ATLANTA – A team of Georgia State University faculty and staff is aiming to break down the complexities of the nation’s newly passed health reform law in a series of policy briefs.
The project is being led by the Andrew Young School of Policy Studies’ Georgia Health Policy Center. Not long after health reform became law, the group sent out its first policy brief and thus far has turned out three, including the “State Implications of Health Reform in Georgia,” which was the most recent released on May 3. The briefs are being sent twice monthly to national and local associations, nonprofits, state government, as well as other interested parties.
“Our team has extensive expertise in many areas of health including economics, insurance, law, financing, public and private coverage, long-term care, public health and more,” said Karen Minyard, executive director of the Georgia Health Policy Center. “We are combing through the law as well as other related documents and interpretations so that we can help key stakeholders understand the impact of health reform.”
The effort is a cross-collaboration among several Georgia State University colleges, including the J. Mack Robinson College of Business, College of Health and Human Sciences, College of Arts & Sciences, and the College of Law. Several topics are planned, including community implications and the impact to health providers. Other topics likely to be addressed include revenue and the impact on small businesses.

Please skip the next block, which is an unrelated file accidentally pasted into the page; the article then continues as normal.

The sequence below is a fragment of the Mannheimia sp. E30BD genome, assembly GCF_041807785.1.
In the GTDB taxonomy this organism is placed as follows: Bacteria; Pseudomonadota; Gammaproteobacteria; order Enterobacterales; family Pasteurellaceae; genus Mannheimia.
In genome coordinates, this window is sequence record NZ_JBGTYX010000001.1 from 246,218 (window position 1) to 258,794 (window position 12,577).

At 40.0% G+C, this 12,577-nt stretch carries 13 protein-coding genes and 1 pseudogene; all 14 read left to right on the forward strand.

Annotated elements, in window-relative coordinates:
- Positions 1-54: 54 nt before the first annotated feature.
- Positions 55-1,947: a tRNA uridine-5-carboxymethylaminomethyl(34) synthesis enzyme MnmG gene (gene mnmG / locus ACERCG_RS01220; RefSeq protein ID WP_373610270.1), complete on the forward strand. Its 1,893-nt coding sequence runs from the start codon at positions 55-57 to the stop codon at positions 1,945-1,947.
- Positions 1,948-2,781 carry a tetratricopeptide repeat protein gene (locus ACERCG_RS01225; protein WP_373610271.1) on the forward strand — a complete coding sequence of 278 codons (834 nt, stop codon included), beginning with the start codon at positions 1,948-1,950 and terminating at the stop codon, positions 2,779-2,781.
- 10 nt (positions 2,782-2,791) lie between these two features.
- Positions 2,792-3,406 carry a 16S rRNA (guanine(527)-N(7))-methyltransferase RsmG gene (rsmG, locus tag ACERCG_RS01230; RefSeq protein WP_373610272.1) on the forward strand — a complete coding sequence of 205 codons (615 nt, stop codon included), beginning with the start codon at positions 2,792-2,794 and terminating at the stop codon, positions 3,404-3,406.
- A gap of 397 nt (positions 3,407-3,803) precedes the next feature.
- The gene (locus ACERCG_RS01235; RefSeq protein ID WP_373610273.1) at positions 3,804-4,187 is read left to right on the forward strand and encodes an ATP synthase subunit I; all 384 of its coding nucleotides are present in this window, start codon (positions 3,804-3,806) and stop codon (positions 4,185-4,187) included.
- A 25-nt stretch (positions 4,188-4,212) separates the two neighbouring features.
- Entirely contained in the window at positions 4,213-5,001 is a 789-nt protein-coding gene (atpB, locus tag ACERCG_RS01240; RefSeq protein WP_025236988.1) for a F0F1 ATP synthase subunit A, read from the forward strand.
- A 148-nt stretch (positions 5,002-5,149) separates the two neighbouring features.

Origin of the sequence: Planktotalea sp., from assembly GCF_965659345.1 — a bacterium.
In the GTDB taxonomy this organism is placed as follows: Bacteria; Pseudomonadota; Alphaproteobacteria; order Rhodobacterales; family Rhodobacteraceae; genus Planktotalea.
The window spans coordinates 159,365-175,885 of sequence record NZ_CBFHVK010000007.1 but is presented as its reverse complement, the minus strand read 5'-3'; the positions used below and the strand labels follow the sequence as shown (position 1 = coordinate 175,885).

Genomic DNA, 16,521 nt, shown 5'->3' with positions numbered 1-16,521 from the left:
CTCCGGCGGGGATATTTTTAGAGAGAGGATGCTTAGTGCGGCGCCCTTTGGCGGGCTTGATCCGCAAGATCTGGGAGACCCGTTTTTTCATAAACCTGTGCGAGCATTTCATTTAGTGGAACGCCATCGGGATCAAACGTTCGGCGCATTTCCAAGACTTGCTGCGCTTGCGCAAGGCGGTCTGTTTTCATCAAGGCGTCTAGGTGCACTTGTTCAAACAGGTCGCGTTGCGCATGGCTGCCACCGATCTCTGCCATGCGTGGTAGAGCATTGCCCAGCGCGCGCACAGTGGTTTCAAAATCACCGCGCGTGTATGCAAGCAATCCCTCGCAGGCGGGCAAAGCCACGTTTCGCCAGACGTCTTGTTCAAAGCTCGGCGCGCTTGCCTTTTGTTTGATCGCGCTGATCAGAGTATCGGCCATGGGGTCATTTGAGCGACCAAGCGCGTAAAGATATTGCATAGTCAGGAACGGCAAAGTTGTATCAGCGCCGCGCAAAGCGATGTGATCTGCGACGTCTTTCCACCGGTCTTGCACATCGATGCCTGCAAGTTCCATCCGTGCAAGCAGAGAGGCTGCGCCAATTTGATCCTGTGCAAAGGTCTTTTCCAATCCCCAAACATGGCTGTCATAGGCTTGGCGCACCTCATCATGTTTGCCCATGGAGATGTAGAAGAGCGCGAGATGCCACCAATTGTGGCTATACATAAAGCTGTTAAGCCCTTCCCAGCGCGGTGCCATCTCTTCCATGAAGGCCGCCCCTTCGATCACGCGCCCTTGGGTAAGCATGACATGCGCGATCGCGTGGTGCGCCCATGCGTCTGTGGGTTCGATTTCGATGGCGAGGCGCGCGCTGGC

The list of involved faculty include: James Marton, associate professor of economics; and David Sjoquist, director of the fiscal research center, both of the Andrew Young School; Patricia Ketsche, associate professor; and William Custer, associate professor and director of the Center for Health Services Research in the Robinson College of Business’ Institute of Health Administration. Others include Erin Ruel, assistant professor of sociology; and Charity Scott, professor and director for the Center for Law, Health & Society in the College of Law; and Bruce Perry, a medical doctor and visiting professor in the Institute of Public Health in the College of Health and Human Sciences.
“This far reaching law will affect employers, providers, community collaboratives, and state and local policy makers,” said Ketsche.
Custer added, “It is important for all of these groups to understand the framework of the law; identify their choices both now and in the future under the law; and to keep abreast of the regulations that will determine how the law is implemented.”
Minyard said other states have begun asking for help in distilling the information. The center’s goal is to educate others on the new law and prepare for a successful transition.
For more information on the project and links to other policy briefs, please visit: www.gsu.edu/ghpc.